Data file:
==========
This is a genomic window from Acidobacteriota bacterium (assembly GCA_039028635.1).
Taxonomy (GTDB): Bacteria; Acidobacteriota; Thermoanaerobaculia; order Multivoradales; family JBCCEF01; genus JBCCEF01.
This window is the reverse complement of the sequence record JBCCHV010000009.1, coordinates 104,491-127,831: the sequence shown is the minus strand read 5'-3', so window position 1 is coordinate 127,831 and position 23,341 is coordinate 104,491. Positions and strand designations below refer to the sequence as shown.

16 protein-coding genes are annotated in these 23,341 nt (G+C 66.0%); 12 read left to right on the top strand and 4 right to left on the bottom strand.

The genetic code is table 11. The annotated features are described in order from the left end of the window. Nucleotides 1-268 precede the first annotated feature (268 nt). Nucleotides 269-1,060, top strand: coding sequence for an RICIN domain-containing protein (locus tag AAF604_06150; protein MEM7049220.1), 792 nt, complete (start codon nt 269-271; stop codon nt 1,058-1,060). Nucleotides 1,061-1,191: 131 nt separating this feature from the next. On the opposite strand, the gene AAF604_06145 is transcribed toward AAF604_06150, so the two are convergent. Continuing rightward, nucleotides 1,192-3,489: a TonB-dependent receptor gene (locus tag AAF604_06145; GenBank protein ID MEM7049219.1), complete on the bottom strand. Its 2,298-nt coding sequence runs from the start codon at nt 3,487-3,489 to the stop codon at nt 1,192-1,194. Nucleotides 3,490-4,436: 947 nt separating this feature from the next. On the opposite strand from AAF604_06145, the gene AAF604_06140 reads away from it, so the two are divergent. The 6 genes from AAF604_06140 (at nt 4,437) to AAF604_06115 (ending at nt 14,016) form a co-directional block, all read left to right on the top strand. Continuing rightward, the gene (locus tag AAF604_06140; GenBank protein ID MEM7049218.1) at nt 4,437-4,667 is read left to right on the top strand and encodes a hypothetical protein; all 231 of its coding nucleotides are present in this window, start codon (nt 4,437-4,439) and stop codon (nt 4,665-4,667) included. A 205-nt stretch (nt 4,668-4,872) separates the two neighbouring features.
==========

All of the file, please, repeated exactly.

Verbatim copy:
This is a genomic window from Acidobacteriota bacterium (assembly GCA_039028635.1).
Taxonomy (GTDB): Bacteria; Acidobacteriota; Thermoanaerobaculia; order Multivoradales; family JBCCEF01; genus JBCCEF01.
This window is the reverse complement of the sequence record JBCCHV010000009.1, coordinates 104,491-127,831: the sequence shown is the minus strand read 5'-3', so window position 1 is coordinate 127,831 and position 23,341 is coordinate 104,491. Positions and strand designations below refer to the sequence as shown.

16 protein-coding genes are annotated in these 23,341 nt (G+C 66.0%); 12 read left to right on the top strand and 4 right to left on the bottom strand.

The genetic code is table 11. The annotated features are described in order from the left end of the window. Nucleotides 1-268 precede the first annotated feature (268 nt). Nucleotides 269-1,060, top strand: coding sequence for an RICIN domain-containing protein (locus tag AAF604_06150; protein MEM7049220.1), 792 nt, complete (start codon nt 269-271; stop codon nt 1,058-1,060). Nucleotides 1,061-1,191: 131 nt separating this feature from the next. On the opposite strand, the gene AAF604_06145 is transcribed toward AAF604_06150, so the two are convergent. Continuing rightward, nucleotides 1,192-3,489: a TonB-dependent receptor gene (locus tag AAF604_06145; GenBank protein ID MEM7049219.1), complete on the bottom strand. Its 2,298-nt coding sequence runs from the start codon at nt 3,487-3,489 to the stop codon at nt 1,192-1,194. Nucleotides 3,490-4,436: 947 nt separating this feature from the next. On the opposite strand from AAF604_06145, the gene AAF604_06140 reads away from it, so the two are divergent. The 6 genes from AAF604_06140 (at nt 4,437) to AAF604_06115 (ending at nt 14,016) form a co-directional block, all read left to right on the top strand. Continuing rightward, the gene (locus tag AAF604_06140; GenBank protein ID MEM7049218.1) at nt 4,437-4,667 is read left to right on the top strand and encodes a hypothetical protein; all 231 of its coding nucleotides are present in this window, start codon (nt 4,437-4,439) and stop codon (nt 4,665-4,667) included. A 205-nt stretch (nt 4,668-4,872) separates the two neighbouring features.